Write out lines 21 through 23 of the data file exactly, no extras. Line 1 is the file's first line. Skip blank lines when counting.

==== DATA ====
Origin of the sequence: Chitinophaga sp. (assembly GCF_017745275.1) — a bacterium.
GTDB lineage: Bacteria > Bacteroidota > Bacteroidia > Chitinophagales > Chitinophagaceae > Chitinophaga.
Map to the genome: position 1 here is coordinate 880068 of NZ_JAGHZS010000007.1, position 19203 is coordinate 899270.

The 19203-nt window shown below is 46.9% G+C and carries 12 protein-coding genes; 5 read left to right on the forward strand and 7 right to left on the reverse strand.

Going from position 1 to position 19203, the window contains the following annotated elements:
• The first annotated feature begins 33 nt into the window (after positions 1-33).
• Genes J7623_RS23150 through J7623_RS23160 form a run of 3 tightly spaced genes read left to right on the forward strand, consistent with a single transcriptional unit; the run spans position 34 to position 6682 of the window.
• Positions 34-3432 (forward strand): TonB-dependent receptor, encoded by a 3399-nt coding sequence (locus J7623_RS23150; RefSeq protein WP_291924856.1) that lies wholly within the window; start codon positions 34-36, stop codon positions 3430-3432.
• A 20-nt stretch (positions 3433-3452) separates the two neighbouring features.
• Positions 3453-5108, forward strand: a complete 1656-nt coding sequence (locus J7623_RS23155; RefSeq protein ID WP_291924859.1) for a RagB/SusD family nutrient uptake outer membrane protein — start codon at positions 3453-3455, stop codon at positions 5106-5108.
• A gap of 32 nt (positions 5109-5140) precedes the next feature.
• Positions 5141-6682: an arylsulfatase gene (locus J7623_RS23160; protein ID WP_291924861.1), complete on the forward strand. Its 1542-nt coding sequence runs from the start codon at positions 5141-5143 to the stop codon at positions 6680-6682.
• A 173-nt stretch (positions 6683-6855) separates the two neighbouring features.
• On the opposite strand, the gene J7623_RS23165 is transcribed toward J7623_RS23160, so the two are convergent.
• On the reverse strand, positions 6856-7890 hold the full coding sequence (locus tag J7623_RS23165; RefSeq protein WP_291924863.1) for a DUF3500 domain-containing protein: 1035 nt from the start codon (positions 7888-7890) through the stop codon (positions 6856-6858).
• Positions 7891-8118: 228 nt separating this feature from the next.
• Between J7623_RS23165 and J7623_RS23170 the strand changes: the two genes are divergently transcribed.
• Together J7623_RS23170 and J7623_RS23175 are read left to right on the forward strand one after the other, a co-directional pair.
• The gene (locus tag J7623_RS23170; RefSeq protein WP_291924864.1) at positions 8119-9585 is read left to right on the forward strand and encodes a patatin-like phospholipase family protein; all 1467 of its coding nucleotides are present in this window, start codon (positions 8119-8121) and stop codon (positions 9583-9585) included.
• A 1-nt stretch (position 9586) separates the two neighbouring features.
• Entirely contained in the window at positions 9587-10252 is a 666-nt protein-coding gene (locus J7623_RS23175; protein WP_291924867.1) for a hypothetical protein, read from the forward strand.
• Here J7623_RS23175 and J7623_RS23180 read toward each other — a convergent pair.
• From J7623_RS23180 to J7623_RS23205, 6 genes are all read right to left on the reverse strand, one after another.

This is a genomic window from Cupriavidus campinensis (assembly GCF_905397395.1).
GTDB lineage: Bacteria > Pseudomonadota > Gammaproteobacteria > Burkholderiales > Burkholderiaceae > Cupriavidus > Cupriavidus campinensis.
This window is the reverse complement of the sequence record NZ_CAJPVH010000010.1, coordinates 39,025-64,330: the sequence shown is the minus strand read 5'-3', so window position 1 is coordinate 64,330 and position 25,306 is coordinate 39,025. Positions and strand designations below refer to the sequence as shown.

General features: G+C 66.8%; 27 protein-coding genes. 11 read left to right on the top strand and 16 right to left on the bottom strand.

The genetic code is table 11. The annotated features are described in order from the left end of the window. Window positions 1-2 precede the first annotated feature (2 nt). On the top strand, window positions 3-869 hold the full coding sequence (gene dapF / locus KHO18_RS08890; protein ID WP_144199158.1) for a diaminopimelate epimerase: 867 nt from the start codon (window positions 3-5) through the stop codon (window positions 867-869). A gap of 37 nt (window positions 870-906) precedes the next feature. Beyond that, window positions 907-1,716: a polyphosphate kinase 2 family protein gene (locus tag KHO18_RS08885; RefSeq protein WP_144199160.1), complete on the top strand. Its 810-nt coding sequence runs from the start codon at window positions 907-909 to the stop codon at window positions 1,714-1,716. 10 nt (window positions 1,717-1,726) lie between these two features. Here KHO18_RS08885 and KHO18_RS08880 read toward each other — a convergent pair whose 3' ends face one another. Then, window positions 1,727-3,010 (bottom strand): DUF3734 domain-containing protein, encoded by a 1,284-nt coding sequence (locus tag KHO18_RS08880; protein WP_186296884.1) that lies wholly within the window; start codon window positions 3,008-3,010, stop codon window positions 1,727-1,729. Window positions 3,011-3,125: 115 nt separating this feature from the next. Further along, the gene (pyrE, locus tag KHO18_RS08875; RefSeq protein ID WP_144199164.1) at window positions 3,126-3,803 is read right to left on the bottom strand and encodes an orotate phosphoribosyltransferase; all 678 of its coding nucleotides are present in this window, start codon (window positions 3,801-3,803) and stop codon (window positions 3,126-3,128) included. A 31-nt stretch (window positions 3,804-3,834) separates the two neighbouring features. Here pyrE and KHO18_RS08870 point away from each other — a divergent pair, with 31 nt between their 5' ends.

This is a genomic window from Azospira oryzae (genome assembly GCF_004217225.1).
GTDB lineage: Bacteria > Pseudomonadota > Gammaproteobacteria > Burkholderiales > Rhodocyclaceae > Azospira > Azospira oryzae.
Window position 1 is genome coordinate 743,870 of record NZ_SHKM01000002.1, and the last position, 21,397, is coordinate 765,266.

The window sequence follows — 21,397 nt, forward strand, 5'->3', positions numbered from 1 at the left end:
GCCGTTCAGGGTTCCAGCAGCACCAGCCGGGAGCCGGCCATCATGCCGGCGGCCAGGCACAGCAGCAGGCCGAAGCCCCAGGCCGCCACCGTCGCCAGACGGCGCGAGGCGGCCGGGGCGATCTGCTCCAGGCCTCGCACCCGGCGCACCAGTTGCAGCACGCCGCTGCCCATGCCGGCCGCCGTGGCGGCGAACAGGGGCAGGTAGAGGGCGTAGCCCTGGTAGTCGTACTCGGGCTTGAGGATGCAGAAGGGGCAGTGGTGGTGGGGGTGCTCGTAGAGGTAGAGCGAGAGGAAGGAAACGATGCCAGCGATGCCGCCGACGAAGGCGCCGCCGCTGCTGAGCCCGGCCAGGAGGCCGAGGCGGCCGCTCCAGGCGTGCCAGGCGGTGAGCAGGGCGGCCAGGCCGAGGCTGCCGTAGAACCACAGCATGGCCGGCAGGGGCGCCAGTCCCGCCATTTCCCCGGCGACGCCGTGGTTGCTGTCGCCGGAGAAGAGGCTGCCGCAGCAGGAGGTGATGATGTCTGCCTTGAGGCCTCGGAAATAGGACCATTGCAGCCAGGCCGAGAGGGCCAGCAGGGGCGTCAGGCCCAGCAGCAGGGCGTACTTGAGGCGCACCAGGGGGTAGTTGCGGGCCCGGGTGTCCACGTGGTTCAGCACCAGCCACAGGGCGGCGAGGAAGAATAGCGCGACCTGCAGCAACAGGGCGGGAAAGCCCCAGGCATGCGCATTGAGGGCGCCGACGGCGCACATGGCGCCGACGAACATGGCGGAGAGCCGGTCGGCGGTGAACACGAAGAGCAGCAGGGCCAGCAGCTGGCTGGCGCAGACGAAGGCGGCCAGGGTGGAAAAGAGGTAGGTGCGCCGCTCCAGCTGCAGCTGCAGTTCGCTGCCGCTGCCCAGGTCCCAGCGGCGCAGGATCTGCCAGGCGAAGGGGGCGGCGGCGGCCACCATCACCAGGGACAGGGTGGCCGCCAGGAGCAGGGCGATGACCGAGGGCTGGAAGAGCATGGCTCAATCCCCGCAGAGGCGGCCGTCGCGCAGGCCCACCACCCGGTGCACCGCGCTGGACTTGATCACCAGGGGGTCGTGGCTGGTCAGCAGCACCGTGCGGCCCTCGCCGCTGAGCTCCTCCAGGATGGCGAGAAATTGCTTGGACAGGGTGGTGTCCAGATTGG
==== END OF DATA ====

• Entirely contained in the window at positions 9587-10252 is a 666-nt protein-coding gene (locus J7623_RS23175; protein WP_291924867.1) for a hypothetical protein, read from the forward strand.
• Here J7623_RS23175 and J7623_RS23180 read toward each other — a convergent pair.
• From J7623_RS23180 to J7623_RS23205, 6 genes are all read right to left on the reverse strand, one after another.